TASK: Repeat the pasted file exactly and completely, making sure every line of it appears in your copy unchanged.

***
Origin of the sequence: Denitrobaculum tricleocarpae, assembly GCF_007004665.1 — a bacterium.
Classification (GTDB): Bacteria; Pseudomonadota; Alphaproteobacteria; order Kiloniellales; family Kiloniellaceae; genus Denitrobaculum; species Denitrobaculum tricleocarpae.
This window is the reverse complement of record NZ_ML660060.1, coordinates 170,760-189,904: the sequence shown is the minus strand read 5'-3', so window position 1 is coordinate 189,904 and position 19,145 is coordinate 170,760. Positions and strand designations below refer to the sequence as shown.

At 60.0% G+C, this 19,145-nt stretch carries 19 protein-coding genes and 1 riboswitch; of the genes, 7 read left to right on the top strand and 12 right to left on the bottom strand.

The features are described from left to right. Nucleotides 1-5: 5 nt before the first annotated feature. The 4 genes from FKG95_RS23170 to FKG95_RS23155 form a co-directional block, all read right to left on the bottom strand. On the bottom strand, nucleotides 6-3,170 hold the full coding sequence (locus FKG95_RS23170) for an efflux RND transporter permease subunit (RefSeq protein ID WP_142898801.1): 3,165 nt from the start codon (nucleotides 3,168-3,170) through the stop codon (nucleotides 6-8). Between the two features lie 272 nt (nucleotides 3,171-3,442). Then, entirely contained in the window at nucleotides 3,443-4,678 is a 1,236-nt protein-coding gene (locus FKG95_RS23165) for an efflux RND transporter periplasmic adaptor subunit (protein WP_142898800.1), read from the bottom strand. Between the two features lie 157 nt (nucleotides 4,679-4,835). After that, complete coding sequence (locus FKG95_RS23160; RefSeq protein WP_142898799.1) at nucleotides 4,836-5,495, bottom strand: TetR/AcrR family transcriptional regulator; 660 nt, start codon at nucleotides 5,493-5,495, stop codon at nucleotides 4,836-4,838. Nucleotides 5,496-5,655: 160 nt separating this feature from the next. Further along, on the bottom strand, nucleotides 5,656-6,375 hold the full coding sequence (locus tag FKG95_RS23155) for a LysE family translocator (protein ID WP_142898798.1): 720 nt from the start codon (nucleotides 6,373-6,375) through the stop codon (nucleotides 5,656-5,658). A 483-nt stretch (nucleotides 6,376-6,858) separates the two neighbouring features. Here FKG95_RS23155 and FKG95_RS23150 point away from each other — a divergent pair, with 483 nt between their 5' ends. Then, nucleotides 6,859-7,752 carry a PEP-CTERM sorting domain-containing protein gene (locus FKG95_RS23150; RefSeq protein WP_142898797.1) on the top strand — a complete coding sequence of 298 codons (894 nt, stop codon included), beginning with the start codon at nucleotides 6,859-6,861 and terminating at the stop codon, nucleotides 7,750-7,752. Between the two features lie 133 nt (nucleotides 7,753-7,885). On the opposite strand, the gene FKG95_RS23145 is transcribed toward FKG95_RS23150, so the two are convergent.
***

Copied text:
Origin of the sequence: Denitrobaculum tricleocarpae, assembly GCF_007004665.1 — a bacterium.
Classification (GTDB): Bacteria; Pseudomonadota; Alphaproteobacteria; order Kiloniellales; family Kiloniellaceae; genus Denitrobaculum; species Denitrobaculum tricleocarpae.
This window is the reverse complement of record NZ_ML660060.1, coordinates 170,760-189,904: the sequence shown is the minus strand read 5'-3', so window position 1 is coordinate 189,904 and position 19,145 is coordinate 170,760. Positions and strand designations below refer to the sequence as shown.

At 60.0% G+C, this 19,145-nt stretch carries 19 protein-coding genes and 1 riboswitch; of the genes, 7 read left to right on the top strand and 12 right to left on the bottom strand.

The features are described from left to right. Nucleotides 1-5: 5 nt before the first annotated feature. The 4 genes from FKG95_RS23170 to FKG95_RS23155 form a co-directional block, all read right to left on the bottom strand. On the bottom strand, nucleotides 6-3,170 hold the full coding sequence (locus FKG95_RS23170) for an efflux RND transporter permease subunit (RefSeq protein ID WP_142898801.1): 3,165 nt from the start codon (nucleotides 3,168-3,170) through the stop codon (nucleotides 6-8). Between the two features lie 272 nt (nucleotides 3,171-3,442). Then, entirely contained in the window at nucleotides 3,443-4,678 is a 1,236-nt protein-coding gene (locus FKG95_RS23165) for an efflux RND transporter periplasmic adaptor subunit (protein WP_142898800.1), read from the bottom strand. Between the two features lie 157 nt (nucleotides 4,679-4,835). After that, complete coding sequence (locus FKG95_RS23160; RefSeq protein WP_142898799.1) at nucleotides 4,836-5,495, bottom strand: TetR/AcrR family transcriptional regulator; 660 nt, start codon at nucleotides 5,493-5,495, stop codon at nucleotides 4,836-4,838. Nucleotides 5,496-5,655: 160 nt separating this feature from the next. Further along, on the bottom strand, nucleotides 5,656-6,375 hold the full coding sequence (locus tag FKG95_RS23155) for a LysE family translocator (protein ID WP_142898798.1): 720 nt from the start codon (nucleotides 6,373-6,375) through the stop codon (nucleotides 5,656-5,658). A 483-nt stretch (nucleotides 6,376-6,858) separates the two neighbouring features. Here FKG95_RS23155 and FKG95_RS23150 point away from each other — a divergent pair, with 483 nt between their 5' ends. Then, nucleotides 6,859-7,752 carry a PEP-CTERM sorting domain-containing protein gene (locus FKG95_RS23150; RefSeq protein WP_142898797.1) on the top strand — a complete coding sequence of 298 codons (894 nt, stop codon included), beginning with the start codon at nucleotides 6,859-6,861 and terminating at the stop codon, nucleotides 7,750-7,752. Between the two features lie 133 nt (nucleotides 7,753-7,885). On the opposite strand, the gene FKG95_RS23145 is transcribed toward FKG95_RS23150, so the two are convergent.